This continued growth in mobile and tablet consumption has led John Lewis to predict that mobile traffic will overtake web traffic on their site on Christmas Day, for the first time. Online director Mark Lewis:
“Mobile is set to be the shining star of Christmas 2013. Shopping is becoming much more of a social experience with people browsing, purchasing and sharing ideas with others using their mobile phones and tablets. We expect this to increase dramatically during the festive period as customers shop on the go and we anticipate that Christmas Day will be the tipping point for mobile.”
One takeaway from Mark’s comment is that shopping is becoming ‘more of a social experience’. People are sharing more, commenting more and talking directly to brands through social platforms such as Twitter and Facebook. As such, there’s no better place to start, than our Social Media tips for Christmas.
- Images, images, images – engagement, emotion and relationships are key in any social media strategy. Images – especially Christmas ones – are a great tool to build both. Tweets, Facebook updates and Google+ posts with pictures typically generate the best response. Try product images, picture collages, lifestyle images or a combination of all three. HOT TIP – try images that fit into the 843 x 403 pixel space on Facebook. Also consider doubling images to 1686 x 806 because if someone clicks on it, Facebook will display the image in a lightbox, which increases the size. Need inspiration? Check out Burberry’s recent Facebook image posts – products with a simple snowy background;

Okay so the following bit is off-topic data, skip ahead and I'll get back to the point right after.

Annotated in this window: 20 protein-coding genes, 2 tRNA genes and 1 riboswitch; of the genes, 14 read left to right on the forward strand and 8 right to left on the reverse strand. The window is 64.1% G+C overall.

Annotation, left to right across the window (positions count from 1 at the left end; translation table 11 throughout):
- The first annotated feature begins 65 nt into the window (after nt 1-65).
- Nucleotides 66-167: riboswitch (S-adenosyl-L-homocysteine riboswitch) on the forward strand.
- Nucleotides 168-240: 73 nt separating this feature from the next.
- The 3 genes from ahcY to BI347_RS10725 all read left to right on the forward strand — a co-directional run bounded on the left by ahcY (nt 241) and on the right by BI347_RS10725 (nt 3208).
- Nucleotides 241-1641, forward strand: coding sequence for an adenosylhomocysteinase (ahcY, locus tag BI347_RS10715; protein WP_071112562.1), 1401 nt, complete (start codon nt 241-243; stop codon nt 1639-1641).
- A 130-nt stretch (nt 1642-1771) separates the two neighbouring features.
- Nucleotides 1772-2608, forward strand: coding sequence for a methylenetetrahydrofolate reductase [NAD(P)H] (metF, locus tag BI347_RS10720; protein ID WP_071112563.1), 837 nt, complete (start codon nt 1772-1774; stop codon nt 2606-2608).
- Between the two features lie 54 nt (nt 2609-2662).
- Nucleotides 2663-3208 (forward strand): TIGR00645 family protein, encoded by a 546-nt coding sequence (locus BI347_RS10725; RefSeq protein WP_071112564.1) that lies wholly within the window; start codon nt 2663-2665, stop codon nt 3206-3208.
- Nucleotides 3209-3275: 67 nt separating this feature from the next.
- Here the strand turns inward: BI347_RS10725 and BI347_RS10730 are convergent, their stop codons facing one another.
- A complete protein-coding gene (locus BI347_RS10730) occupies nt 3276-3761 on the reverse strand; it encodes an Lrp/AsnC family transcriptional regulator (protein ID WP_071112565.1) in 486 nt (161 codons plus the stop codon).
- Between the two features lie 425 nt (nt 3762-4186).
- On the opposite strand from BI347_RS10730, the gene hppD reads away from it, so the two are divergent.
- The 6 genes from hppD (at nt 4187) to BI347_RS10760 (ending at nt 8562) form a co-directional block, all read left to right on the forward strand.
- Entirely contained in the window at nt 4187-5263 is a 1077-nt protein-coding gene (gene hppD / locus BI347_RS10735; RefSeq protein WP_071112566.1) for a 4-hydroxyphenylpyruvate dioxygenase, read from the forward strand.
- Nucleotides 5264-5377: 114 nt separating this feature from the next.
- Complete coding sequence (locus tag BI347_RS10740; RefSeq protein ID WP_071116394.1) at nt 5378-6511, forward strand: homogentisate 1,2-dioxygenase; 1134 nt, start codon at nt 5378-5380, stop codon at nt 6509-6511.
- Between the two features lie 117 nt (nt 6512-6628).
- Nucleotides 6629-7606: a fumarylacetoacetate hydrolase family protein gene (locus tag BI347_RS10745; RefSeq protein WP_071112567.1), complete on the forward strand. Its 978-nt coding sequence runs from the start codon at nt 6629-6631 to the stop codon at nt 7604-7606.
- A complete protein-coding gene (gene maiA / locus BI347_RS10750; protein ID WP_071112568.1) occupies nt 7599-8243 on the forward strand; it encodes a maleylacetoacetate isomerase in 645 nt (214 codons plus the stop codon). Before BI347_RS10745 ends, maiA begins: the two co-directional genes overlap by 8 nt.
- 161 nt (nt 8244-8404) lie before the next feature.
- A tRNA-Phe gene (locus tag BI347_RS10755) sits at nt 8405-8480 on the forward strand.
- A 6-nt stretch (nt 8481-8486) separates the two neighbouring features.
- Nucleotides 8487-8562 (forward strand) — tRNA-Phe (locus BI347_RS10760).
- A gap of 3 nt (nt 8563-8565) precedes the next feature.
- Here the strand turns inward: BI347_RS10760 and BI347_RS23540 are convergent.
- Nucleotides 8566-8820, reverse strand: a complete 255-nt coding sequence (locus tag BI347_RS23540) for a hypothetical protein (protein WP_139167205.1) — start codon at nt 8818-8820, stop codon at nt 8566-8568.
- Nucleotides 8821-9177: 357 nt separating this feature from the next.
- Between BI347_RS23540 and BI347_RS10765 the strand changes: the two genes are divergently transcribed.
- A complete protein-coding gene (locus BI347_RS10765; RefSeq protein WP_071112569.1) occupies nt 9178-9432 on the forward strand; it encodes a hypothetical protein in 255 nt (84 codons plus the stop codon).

- Campaigns – Do you have a Christmas social media campaign planned? Is it targeting one platform or multiple? Don’t try and go all guns blazing if budgets and resource are tight.
- Focus on being helpful – This is the important one. Christmas sales will come naturally if you provide good products, along with good customer service. Focus on posts that are helpful, not on posts aimed at making a sale.